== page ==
8. Access Control Methods

8.1 ACL

The ACL method modifies the access control list (which can be read via the DAV:acl property) of a resource. Specifically, the ACL method only permits modification to ACEs that are not inherited, and are not protected. An ACL method invocation modifies all non-inherited and non-protected ACEs in a resource's access control list to exactly match the ACEs contained within in the DAV:acl XML element (specified in Section 5.5) of the request body. An ACL request body MUST contain only one DAV:acl XML element. Unless the non-inherited and non-protected ACEs of the DAV:acl property of the resource can be updated to be exactly the value specified in the ACL request, the ACL request MUST fail.

It is possible that the ACEs visible to the current user in the DAV:acl property may only be a portion of the complete set of ACEs on that resource. If this is the case, an ACL request only modifies the set of ACEs visible to the current user, and does not affect any non-visible ACE.

In order to avoid overwriting DAV:acl changes by another client, a client SHOULD acquire a WebDAV lock on the resource before retrieving the DAV:acl property of a resource that it intends on updating.

8.1.1 ACL Preconditions

An implementation MUST enforce the following constraints on an ACL request. If the constraint is violated, a 403 (Forbidden) or 409 (Conflict) response MUST be returned and the indicated XML element MUST be returned as a child of a top level DAV:error element in an XML response body.

Though these status elements are generally expressed as empty XML elements (and are defined as EMPTY in the DTD), implementations MAY return additional descriptive XML elements as children of the status element. Clients MUST be able to accept children of these status elements. Clients that do not understand the additional XML elements should ignore them.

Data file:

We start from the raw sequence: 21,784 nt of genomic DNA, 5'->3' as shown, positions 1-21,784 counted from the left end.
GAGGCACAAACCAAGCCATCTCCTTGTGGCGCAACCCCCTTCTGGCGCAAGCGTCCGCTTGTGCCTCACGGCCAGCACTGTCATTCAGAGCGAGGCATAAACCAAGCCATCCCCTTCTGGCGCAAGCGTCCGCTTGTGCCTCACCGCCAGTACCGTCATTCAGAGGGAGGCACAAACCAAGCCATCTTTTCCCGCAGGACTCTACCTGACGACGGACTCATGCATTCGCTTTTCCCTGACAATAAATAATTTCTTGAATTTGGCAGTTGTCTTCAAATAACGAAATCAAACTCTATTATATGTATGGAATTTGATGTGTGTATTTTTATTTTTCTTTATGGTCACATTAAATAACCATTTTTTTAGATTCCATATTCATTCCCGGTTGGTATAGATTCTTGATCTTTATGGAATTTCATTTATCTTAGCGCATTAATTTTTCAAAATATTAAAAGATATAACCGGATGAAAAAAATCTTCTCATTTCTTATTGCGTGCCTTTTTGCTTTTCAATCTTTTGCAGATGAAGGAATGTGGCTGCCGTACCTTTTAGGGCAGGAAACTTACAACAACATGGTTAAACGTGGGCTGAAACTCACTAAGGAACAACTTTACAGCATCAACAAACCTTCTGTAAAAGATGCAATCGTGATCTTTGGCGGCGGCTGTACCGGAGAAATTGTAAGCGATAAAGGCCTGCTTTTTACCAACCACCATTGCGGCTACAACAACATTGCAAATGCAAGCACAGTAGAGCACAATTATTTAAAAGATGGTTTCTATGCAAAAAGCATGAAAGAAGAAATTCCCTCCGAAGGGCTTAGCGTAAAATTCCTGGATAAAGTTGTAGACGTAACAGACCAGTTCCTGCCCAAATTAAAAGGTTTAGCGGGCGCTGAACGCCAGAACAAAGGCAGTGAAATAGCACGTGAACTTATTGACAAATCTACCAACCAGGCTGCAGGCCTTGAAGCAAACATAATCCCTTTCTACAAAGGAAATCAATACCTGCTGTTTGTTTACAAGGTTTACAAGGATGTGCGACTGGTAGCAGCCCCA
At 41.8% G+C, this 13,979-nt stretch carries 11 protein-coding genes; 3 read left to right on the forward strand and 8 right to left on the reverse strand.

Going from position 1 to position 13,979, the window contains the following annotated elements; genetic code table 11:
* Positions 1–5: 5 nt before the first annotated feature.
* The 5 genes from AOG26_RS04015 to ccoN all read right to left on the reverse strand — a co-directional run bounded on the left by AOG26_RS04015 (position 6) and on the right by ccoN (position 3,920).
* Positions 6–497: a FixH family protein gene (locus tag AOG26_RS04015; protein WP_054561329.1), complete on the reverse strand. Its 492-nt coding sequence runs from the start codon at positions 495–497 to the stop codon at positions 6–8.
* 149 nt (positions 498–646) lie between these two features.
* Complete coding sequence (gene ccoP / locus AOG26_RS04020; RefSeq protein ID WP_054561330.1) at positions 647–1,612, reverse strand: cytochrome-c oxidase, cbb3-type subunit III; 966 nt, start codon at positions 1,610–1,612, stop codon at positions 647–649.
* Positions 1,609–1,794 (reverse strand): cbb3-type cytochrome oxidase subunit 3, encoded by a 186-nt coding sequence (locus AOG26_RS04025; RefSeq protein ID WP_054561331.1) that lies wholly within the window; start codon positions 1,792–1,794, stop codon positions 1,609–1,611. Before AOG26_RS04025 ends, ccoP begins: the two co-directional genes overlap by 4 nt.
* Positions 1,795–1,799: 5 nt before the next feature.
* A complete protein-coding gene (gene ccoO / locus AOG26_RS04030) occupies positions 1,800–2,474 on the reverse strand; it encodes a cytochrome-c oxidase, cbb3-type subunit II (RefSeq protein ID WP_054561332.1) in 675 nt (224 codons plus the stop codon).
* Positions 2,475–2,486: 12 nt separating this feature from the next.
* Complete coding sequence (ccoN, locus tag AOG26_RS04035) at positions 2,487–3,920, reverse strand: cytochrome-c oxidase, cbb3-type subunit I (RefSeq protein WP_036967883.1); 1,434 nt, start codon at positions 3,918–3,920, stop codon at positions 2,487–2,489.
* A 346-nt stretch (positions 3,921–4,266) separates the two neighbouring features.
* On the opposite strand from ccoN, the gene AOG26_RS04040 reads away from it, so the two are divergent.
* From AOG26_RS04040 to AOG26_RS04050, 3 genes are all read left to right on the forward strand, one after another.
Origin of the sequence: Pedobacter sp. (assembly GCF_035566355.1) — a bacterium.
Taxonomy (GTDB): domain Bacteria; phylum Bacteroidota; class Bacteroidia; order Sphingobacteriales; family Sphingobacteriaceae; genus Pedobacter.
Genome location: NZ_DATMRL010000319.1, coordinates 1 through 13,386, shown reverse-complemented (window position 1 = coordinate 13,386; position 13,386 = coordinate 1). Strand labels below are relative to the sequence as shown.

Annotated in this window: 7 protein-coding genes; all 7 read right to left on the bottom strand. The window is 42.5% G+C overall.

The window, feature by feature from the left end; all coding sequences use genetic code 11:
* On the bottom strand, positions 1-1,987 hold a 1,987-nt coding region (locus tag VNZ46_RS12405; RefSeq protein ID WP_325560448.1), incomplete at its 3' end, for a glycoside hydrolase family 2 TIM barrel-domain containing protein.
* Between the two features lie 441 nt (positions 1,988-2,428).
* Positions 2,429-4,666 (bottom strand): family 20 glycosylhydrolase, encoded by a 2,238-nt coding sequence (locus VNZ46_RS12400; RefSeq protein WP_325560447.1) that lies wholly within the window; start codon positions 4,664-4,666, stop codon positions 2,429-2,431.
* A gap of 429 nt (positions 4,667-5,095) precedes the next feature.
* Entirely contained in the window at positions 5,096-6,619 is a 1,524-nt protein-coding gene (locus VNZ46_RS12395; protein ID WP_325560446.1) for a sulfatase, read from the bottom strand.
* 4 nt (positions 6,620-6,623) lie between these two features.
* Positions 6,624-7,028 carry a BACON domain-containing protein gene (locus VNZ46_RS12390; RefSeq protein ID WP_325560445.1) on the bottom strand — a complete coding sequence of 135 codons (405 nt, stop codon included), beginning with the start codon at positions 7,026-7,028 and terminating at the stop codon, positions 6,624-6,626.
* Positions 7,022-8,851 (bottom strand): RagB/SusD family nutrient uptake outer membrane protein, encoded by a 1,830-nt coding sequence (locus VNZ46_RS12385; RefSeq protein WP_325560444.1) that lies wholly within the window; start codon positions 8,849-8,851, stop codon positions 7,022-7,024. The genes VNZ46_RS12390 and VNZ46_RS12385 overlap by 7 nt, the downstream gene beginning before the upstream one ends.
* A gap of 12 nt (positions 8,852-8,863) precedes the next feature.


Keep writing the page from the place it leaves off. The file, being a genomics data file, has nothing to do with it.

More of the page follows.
(DAV:no-ace-conflict): The ACEs submitted in the ACL request MUST NOT conflict with each other. This is a catchall error code indicating that an implementation-specific ACL restriction has been violated.

(DAV:no-protected-ace-conflict): The ACEs submitted in the ACL request MUST NOT conflict with the protected ACEs on the resource. For example, if the resource has a protected ACE granting DAV:write to a given principal, then it would not be consistent if the ACL request submitted an ACE denying DAV:write to the same principal.

(DAV:no-inherited-ace-conflict): The ACEs submitted in the ACL request MUST NOT conflict with the inherited ACEs on the resource. For example, if the resource inherits an ACE from its parent collection granting DAV:write to a given principal, then it would not be consistent if the ACL request submitted an ACE denying DAV:write to the same principal. Note that reporting of this error will be implementation-dependent. Implementations MUST either report this error or allow the ACE to be set, and then let normal ACE evaluation rules determine whether the new ACE has any impact on the privileges available to a specific principal.

(DAV:limited-number-of-aces): The number of ACEs submitted in the ACL request MUST NOT exceed the number of ACEs allowed on that resource. However, ACL-compliant servers MUST support at least one ACE granting privileges to a single principal, and one ACE granting privileges to a group.

(DAV:deny-before-grant): All non-inherited deny ACEs MUST precede all non-inherited grant ACEs.

(DAV:grant-only): The ACEs submitted in the ACL request MUST NOT include a deny ACE. This precondition applies only when the ACL restrictions of the resource include the DAV:grant-only constraint (defined in Section 5.6.1).

 I  5.5.2_TYPO   (type: edit, status: closed)
peter.nevermann@softwareag.com2003-10-22 Precondition DAV:no-invert should refer to section 5.5.2 for the DAV:no-invert constraint ... not 6.3.4.
2003-11-04Resolution: Reference fixed.
Associated changes in this document: 8.1.1.